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Source: Researcher to Reader (R2R) Debate: Is Sci-Hub Good or Bad for Scholarly Communication? – The Scholarly Kitchen

Open Access Toolkit: DARIAH’s practical recommendations to promote Open Access within the arts and humanities – DARIAH Open

From Erzsébet Tóth-Czifra Laurent Romary in DARIAH Open:

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Where can I find Open Access journals in my field? When and how can I share my article as a preprint? Does publishing Open Access necessarily involve paying processing charges? These are just some of the questions we are asking from ourselves when exploring the options for open dissemination of our research. In this post, which is the second part of our Open Access in the humanities blog series, we bring together recommendations, tools, platforms and other resources that you may find helpful in answering these questions. All of them are available for everyone, regardless of geographical or disciplinary background, and can be directly and easily included in the publishing workflows of our communities.

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Source: Open Access Toolkit: DARIAH’s practical recommendations to promote Open Access within the arts and humanities – DARIAH Open

Public Domain Manifesto | COMMUNIA

From the COMMUNIA group:

“Public Domain, as we understand it, is the wealth of information that is free from the barriers to access or reuse usually associated with copyright protection, either because it is free from any copyright protection or because the right holders have decided to remove these barriers. It is the raw material from which new knowledge is derived and new cultural works are created.

 The Public Domain Manifesto aims at reminding citizens and policy-makers of a common wealth that, since it belongs to all, it is often defended by no-one. In a time where we for the first time in history have the tools to enable direct access to most of our shared culture and knowledge it is important that policy makers and citizens strengthen the legal concept that enables free and unrestricted access and reuse.”

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Source: Public Domain Manifesto

Learned Publishing : Vol 32 , No 1 | Wiley Online Library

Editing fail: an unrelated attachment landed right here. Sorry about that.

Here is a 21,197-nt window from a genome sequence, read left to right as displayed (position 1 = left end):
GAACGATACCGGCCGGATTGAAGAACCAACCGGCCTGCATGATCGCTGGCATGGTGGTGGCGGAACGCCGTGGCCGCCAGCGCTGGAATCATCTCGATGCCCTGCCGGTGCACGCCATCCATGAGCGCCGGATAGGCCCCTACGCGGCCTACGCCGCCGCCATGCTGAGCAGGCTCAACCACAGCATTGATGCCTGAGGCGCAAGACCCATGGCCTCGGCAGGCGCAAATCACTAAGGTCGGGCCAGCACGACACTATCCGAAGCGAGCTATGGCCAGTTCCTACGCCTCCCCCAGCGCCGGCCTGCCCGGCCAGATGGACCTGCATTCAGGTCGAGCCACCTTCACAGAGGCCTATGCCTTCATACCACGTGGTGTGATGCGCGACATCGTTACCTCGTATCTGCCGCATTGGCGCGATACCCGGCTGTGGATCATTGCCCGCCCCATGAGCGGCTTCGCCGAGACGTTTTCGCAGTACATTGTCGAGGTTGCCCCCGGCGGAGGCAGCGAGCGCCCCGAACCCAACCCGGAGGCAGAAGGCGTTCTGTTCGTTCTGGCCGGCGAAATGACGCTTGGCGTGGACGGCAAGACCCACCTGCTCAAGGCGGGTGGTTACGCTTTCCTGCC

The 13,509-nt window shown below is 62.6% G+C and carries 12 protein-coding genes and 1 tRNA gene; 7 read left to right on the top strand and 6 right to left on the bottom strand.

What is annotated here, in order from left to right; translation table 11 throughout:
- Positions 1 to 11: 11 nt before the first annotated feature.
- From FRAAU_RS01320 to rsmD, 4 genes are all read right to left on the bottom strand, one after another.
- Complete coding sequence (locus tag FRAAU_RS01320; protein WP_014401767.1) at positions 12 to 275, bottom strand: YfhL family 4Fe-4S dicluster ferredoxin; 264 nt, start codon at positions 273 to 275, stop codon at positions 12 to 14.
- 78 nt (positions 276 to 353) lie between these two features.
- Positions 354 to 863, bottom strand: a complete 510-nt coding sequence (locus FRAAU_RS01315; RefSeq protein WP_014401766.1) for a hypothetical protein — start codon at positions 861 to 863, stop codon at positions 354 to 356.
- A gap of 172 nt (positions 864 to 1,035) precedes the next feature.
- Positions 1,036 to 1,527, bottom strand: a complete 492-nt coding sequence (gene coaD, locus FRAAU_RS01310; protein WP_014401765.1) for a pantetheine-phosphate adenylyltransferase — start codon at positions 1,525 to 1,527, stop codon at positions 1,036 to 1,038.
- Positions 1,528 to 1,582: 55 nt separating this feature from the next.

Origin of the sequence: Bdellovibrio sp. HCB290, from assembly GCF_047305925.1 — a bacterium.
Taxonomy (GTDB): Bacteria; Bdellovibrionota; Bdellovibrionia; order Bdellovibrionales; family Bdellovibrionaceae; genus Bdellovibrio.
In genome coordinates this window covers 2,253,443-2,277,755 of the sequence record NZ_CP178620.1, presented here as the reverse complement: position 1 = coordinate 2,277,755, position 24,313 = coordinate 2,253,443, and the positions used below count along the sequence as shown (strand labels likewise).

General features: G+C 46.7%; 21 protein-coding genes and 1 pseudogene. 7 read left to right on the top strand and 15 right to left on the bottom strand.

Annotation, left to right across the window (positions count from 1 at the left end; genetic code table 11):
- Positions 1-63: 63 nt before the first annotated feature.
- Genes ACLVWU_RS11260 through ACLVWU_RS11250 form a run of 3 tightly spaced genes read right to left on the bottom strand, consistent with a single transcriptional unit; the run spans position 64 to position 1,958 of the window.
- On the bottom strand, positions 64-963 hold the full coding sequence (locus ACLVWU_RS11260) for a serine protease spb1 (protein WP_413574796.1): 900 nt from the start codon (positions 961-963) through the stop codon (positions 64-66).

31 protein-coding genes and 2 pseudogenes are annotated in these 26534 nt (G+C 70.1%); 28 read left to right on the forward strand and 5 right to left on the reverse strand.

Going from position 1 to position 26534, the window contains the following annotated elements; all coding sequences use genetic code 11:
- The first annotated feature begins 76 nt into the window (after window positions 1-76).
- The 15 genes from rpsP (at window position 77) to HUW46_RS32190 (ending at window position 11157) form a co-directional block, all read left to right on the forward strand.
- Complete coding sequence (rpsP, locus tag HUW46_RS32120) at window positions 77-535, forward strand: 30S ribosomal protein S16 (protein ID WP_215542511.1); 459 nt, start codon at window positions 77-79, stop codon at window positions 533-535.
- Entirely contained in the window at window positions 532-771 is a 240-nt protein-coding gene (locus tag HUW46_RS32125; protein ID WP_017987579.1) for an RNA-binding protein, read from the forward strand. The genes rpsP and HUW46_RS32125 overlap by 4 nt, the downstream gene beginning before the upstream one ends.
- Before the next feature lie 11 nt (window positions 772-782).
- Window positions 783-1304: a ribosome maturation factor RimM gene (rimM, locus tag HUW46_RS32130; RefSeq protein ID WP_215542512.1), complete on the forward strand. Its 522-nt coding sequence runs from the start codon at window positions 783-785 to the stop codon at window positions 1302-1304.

From Learned Publishing:

“In recognition of this 30th year of Learned Publishing, we invited contributions from a wide diversity of contributors who could bring an evidence base and fresh thinking to some of our most dearly held beliefs and current topics of debate.”

Browse the table of contents here:

Source: Learned Publishing : Vol 32 , No 1

Editorial Mutiny at Elsevier Journal | Inside Higher Ed

From Lindsay McKenzie via Inside Higher Ed:

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“The entire editorial board of the Elsevier-owned Journal of Informetrics resigned Thursday in protest over high open-access fees, restricted access to citation data and commercial control of scholarly work.

Today, the same team is launching a new fully open-access journal called Quantitative Science Studies. The journal will be for and by the academic community and will be owned by the International Society for Scientometrics and Informetrics (ISSI). It will be published jointly with MIT Press.”

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Source: Elsevier journal editors resign, start rival open-access journal

Large Scale Publisher Survey reveals Global Trends in Open Access Publishing – News Service

From the DOAJ News Service:

“A survey of publishers with journals indexed in DOAJ (Directory of Open Access Journals) has revealed surprising trends in the way that content is published; what types of organisations are publishing the content; on how publishing standards are being accepted globally; and geographical trends on the uptake of open access.

The survey was sent out by DOAJ to its 6000+ account holders, that is to say publishers, in the Summer of 2018. Account holders were allowed one response each, regardless of how many journals they have in that account and all accounts have at least 1 journal active in DOAJ. The total number of responses returned was 1065. Answers revealed some interesting facts, especially when compared to answers provided in the last publisher survey carried out in 2013.”

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Source: Large Scale Publisher Survey reveals Global Trends in Open Access Publishing – News Service